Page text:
Recovery Connections

John Schwary is CEO of Transitional Living Communities, an 850-bed recovery program he founded in Mesa, Arizona January 9, 1992, when he had a year sober. He's in his 29th year of recovery.

In these posts, he views life mostly through the lenses of recovery. While the blog is factual, he often disguises events and people to protect anonymity.

Tuesday, November 5, 2019

Helping Addicts?

Many years ago, the United States government recognized that disabled people should be treated as well as their healthy neighbors. So, many states followed their example and set up legal protections for the disabled.

Those with handicaps were provided legal protections and given the same opportunities to live where they wanted, working the jobs they wanted, and to be able to take advantage of all the benefits of those who were not handicapped.

Thus was born the Fair Housing Act in 1968, the Rehabilitation Act in 1973, and the Americans With Disabilities Act in 1990.

Out of these laws came such requirements as special parking places for those drivers who had handicaps, railings in bathrooms for those who had difficulty using the facilities, ramps that allowed the handicapped to access buildings in their wheelchairs and wider doorways that accommodated those wheelchairs.  Those Americans with disabilities were allowed to find housing that accommodated those disabilities. We were seemingly becoming an enlightened society that looked out for those who have difficulties doing ordinary everyday things that most of us take for granted. Even people who have trouble functioning because of a drug or alcohol addiction were provided protection under these laws.

But it seems like our society has a short memory. Because in the last couple of years the state of Arizona and various municipalities have passed laws to restrict the ability of alcoholics and drug addicts to receive services. New laws are now being put into effect, laws that have have been cobbled together by various lawyer types to protect the rest of the world from those who have the misfortune to have a drug or alcohol addiction – which is now recognized worldwide as a disease.

A law that I think is one of the more ridiculous examples of our government at work – is the one that requires recovery homes and halfway houses to be a certain distance from one another. Usually the distance is around 1500 feet, but today I saw a requirement that was 1320 feet. What in the world does the government expect to accomplish by making addicts live about a quarter-mile from one another?  I think if addicts have a real urge to visit or consort with one another all they have to do today is pick up the phone and call Uber, or walk to the nearest light rail station.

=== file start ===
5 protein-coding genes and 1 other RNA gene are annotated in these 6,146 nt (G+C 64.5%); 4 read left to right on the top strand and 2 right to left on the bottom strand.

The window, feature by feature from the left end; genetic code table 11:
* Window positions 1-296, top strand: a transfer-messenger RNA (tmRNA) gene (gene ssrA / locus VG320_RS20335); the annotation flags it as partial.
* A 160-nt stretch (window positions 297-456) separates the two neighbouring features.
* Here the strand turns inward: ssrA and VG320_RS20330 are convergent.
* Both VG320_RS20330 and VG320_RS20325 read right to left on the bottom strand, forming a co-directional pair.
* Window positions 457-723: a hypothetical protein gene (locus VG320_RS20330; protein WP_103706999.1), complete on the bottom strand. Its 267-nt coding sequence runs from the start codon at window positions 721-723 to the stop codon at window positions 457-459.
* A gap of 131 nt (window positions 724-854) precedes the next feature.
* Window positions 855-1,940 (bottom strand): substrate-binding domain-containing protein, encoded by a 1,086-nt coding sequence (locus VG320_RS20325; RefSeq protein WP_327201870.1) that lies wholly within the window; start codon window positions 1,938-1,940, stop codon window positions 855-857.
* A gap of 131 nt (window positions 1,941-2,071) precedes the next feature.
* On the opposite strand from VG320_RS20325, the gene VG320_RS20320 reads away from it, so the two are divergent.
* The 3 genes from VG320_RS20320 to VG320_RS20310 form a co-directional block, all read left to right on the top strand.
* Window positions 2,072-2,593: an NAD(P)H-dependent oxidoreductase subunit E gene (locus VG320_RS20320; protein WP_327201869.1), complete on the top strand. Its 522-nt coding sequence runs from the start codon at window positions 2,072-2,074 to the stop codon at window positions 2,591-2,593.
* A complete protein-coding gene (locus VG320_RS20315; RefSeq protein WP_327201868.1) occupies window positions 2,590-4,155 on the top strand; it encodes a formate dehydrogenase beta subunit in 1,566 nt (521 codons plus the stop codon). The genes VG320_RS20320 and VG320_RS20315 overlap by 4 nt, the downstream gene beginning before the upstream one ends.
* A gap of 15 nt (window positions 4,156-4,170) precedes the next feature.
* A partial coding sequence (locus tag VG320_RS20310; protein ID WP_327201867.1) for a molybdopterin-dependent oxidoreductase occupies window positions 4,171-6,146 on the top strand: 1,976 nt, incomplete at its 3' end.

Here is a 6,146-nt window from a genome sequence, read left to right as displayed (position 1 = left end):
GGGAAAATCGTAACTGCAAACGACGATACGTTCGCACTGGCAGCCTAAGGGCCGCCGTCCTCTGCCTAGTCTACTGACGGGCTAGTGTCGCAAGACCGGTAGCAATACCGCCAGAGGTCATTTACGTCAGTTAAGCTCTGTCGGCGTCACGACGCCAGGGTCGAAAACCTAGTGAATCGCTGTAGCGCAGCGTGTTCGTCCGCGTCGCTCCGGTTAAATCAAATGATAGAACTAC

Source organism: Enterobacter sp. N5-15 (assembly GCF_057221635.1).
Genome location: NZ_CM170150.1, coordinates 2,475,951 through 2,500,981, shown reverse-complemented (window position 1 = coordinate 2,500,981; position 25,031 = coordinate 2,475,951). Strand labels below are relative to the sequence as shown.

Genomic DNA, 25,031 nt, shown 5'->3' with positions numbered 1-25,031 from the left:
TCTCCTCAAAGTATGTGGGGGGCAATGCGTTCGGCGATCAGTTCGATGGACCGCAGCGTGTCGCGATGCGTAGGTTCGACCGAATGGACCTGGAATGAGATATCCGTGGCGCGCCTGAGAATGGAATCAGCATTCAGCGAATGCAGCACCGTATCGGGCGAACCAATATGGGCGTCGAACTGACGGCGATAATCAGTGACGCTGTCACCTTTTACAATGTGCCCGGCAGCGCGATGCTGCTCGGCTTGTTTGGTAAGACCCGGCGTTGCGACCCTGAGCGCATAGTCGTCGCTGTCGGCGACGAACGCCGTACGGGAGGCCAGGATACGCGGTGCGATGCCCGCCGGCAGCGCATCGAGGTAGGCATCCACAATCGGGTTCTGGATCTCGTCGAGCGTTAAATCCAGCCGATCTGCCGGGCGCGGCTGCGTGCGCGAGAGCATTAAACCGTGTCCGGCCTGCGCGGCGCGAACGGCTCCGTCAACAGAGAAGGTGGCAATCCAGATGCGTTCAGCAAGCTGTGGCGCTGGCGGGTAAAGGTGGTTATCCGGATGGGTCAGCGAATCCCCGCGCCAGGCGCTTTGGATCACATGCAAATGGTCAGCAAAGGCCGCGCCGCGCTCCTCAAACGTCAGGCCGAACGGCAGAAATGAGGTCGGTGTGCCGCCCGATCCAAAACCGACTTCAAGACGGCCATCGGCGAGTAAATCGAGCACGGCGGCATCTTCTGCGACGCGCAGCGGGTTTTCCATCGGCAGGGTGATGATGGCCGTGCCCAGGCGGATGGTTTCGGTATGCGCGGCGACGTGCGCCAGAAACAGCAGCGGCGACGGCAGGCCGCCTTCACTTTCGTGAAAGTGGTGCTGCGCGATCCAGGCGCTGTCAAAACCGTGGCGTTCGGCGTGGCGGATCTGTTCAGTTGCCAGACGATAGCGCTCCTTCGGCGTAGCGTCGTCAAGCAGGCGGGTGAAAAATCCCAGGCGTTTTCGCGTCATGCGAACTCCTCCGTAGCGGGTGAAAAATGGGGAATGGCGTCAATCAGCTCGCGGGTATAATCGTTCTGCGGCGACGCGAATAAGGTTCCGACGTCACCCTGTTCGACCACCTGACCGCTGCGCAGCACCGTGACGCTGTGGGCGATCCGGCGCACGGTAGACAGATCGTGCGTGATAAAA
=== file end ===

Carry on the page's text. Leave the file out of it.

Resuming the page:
The government has also stuck its nose into how many people can live in a building. Now I agree that too many people living in a small space is not a good thing. But I think that in some cases this is a really arbitrary law – particularly when it comes to addicts and alcoholics. If one drives around downtown Phoenix they can see clumps of addicts and alcoholics almost living in a pile or in a dumpster behind Circle K, surrounded by shopping carts. Yet, when they decide they want to get clean and sober the government is very interested on how many of them are living in a house, using a toilet, using a kitchen, or even how many parking spaces they might occupy. Just in case anyone has noticed, no good self-respecting drug addict has an automobile to park or drive unless they stole it from someone else. Yet these kinds of concerns, worded in fancy, legal sounding language seems on the surface to have the best interest of alcoholics at heart. Yeah, right.

But the reality is, all the government is trying to do is to put up barriers to those who are trying to help addicts and alcoholics change the course of their lives. After all, they need to keep their consstituents happy,  The government spends little money helping addicts and alcoholics change their lives. But they love to spend a lot of money on legislating against those who are trying to provide services to them at no cost to the government. What we're going to see if the government prevails in enforcing these laws is more drug deaths than ever and more homelessness than ever

Last year some 900 people died in of Arizona from opioid overdoses. That number will no doubt rise as the addicts among us are denied services while the government pursues prohibitive laws to deny them healthcare. If we applied the same laws to those with cancer, heart disease, COPD, or emphysema, there would be an outcry that could be heard clear to California.  But somehow the attitude is different when one is dealing with addicts or alcoholics - beacause they are in some ways participants in their own problems.

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